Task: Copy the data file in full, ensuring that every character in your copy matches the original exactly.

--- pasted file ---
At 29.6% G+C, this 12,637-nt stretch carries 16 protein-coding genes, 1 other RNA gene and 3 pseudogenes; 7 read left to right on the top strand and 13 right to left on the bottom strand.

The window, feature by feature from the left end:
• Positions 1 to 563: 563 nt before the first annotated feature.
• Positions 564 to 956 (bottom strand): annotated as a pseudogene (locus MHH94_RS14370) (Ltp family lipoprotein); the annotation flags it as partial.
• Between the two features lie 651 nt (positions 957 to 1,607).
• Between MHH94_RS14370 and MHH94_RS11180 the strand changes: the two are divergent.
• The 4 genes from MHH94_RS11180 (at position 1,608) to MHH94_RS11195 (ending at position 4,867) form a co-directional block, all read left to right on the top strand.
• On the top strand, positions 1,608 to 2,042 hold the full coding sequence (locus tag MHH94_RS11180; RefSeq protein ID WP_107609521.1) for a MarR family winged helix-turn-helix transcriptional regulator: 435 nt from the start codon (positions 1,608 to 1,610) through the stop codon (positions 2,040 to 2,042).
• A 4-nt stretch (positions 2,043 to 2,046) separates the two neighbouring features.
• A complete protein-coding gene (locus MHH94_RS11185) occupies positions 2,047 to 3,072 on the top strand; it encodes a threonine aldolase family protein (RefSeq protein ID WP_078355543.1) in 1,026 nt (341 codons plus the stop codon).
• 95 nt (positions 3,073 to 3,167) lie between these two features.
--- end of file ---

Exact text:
At 29.6% G+C, this 12,637-nt stretch carries 16 protein-coding genes, 1 other RNA gene and 3 pseudogenes; 7 read left to right on the top strand and 13 right to left on the bottom strand.

The window, feature by feature from the left end:
• Positions 1 to 563: 563 nt before the first annotated feature.
• Positions 564 to 956 (bottom strand): annotated as a pseudogene (locus MHH94_RS14370) (Ltp family lipoprotein); the annotation flags it as partial.
• Between the two features lie 651 nt (positions 957 to 1,607).
• Between MHH94_RS14370 and MHH94_RS11180 the strand changes: the two are divergent.
• The 4 genes from MHH94_RS11180 (at position 1,608) to MHH94_RS11195 (ending at position 4,867) form a co-directional block, all read left to right on the top strand.
• On the top strand, positions 1,608 to 2,042 hold the full coding sequence (locus tag MHH94_RS11180; RefSeq protein ID WP_107609521.1) for a MarR family winged helix-turn-helix transcriptional regulator: 435 nt from the start codon (positions 1,608 to 1,610) through the stop codon (positions 2,040 to 2,042).
• A 4-nt stretch (positions 2,043 to 2,046) separates the two neighbouring features.
• A complete protein-coding gene (locus MHH94_RS11185) occupies positions 2,047 to 3,072 on the top strand; it encodes a threonine aldolase family protein (RefSeq protein ID WP_078355543.1) in 1,026 nt (341 codons plus the stop codon).
• 95 nt (positions 3,073 to 3,167) lie between these two features.